On October 24, the world celebrates Tripe Day, an ode to the dish prepared from the "offal" of animals. Pictures: Supplied
Once considered a delicacy in many parts of the world, this love-it- or-hate-it dish is making a comeback to the culinary world. 

On October 24, the world celebrates  Tripe Day, an ode to the dish prepared from the "offal" of animals.  South Africa in particular has a rich history when it comes to tripe, with our melting pot of cultures all  preparing the dish in their own special way. 

Below we’ve listed the top ways this interesting dish is prepared  in our country.

Traditional Zulu tripe 

Traditionally known as mogudu, the Zulu method of preparing tripe is similar to that of the global  standard. Ox tripe is placed in a pot to boil in water and vinegar for a few hours, in order to soften the  offcuts. 

Spices and herbs including ground cloves, cinnamon and tomato puree are used to add flavour to  the dish. Once all the ingredients are brought together, it is best served over pap,  or steamed bread.

It's is even served up at restaurants like BON Hotel  Empangeni in Zululand, where Chef Khulani prepares ox tripe for guests.



Afrikaans and Cape Malay "pens en pootjies"

Historically, offal was a significant element in Afrikaner food. Liver, for instance, is a favourite, and is a  crucial ingredient in ‘skilpadjies’, which is made with lamb’s liver wrapped  in the fatty membrane that surrounds the kidneys of the animal.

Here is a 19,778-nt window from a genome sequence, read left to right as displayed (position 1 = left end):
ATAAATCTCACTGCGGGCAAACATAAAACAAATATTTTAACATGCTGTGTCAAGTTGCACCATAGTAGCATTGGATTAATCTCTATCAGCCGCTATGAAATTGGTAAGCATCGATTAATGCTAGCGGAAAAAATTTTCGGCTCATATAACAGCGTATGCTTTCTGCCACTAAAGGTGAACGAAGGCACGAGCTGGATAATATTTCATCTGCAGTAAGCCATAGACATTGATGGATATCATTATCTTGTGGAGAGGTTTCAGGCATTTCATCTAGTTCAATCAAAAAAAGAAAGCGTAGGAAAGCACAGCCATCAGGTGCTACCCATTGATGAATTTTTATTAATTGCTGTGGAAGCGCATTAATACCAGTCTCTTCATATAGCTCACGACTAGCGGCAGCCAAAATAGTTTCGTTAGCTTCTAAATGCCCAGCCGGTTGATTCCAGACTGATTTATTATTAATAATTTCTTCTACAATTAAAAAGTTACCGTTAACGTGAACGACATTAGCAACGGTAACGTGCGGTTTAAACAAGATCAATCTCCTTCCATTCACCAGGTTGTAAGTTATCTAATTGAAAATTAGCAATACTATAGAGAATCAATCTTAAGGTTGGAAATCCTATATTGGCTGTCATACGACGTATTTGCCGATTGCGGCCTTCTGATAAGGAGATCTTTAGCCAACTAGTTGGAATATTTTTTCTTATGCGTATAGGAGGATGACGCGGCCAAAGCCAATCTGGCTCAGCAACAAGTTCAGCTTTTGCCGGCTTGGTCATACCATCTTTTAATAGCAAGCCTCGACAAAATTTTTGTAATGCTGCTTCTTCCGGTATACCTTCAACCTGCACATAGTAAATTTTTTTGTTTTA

"Pens en pootjies" - in English it’s "tripe and trotters" -  uses lamb or mutton. The most common way of cooking it is to spice it up with curry and  other spices, and then to add potatoes. When plated, it is served  on rice or pap.

A similar Cape Malay dish uses a number of additional spices typical of Cape Malay cuisine to  give it extra pizzaz. Cinnamon sticks, turmeric, grated ginger, roasted masala, and chilli powder are the spices  that give the dish its unique Cape Malay flavour.

Durban Indian tripe recipes

Many people of Indian origin  still identify with the food of South India. And tripe is a definite favourite among the varied dishes  of this type of cuisine.

Owing to religious beliefs, the meat of the cow is not generally used so the tripe used in these dishes  would generally be from sheep. Tripe Curry, known as Ojri Delights, is well-known, and it is prepared in a  similar way to the tripe of the Cape Malay community but with slightly different spicing. Interestingly, mint  is included in this version of tripe curry.

Perhaps less well-known beyond the community are Tripe Kabaabs. The tripe is boiled and then minced  or chopped so that it can be formed into a kabaab - a walnut-sized ball of meat that has been mixed with  spices and various different kinds of flour (such as pea flour, mealie meal and cake flour) for binding. 

The  kabaabs are then fried or grilled, and make for a delicious and tasty meal.